Maybe I should have a friend with smaller hands tighten it down.

As far as the whole bike rack idea. The hitch has a 200lb tounge weight capacity and my suspension is already pretty saggy as is. I plan to install heavier springs and shocks later on.
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post #4 of 9 Old 06-29-2015, 10:15 AM
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Must be o.k.; they use a KLR in their marketing image!



Also, they say drivetrain disconnection only desirable for automatic transmissions, at least those with driveshafts!

Yet, with the ground clearance shown, I'd watch the curbs, the rainwater ditches, the steep driveways, the railroad crossings . . . could be some scraping going on. The height is adjustable to some extent, according to the literature; maybe the rig can be raised higher than shown in the picture.

Last edited by Damocles; 06-29-2015 at 10:19 AM.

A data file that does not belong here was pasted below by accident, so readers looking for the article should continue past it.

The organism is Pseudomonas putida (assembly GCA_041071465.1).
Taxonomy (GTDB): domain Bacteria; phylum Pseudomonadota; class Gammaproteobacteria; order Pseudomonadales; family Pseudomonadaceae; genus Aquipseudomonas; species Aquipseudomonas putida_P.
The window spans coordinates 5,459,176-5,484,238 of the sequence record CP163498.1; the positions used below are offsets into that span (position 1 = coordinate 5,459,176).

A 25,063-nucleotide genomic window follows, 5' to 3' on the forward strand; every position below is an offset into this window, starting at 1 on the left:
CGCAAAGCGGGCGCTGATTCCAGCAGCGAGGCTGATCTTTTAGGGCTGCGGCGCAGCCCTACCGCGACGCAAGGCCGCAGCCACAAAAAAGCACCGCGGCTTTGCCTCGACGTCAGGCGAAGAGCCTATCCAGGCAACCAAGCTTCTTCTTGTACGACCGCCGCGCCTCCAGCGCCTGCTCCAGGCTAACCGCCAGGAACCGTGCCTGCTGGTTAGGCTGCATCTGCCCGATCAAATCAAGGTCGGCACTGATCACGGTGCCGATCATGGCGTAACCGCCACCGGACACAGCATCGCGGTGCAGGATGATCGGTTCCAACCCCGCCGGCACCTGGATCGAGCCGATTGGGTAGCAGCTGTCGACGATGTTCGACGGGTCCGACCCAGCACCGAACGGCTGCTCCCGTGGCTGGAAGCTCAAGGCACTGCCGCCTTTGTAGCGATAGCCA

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post #5 of 9 Old 06-29-2015, 01:14 PM
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Quote:
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Must be o.k.; they use a KLR in their marketing image!
Ya a beautiful 2004 KLR too. The best year BTW. They likely use a KLR because they are easily replaced, LOL. I'd like to see a video versus a still picture.

My Kaw Barn - 2004 KLR, 2006 Concours (sold), 1997 Bayou 400.

"It's a friggen motorcycle, it's not supposed to be comfortable, quiet or safe. The wind noise is supposed to hurt your ears, the seat should be hard and riding it should make you shit your pants every now and then. "

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post #6 of 9 Old 06-29-2015, 01:17 PM
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Quote:
Originally Posted by jollykreiger View Post
My speedo cable comes undone once a week anyways.... i know all id have to do is actually get in there with some pliers and snug it down. but its just a speedo to me, and it take like 30 seconds to fix it.

Maybe I should have a friend with smaller hands tighten it down.
Is it coming undone from the speedo or wheel? At the speedo I used 2 zip ties to prevent the nut from turning down. It happened once and not again. At the wheel a drop of Locktite and pliers to snug up. My brother had his come undone on the wheel. Didn't notice it until the nut was gone from the cable. Stuck it back in, a couple of zip ties and some tape and it lasted another 2000 miles until he replaced the cable.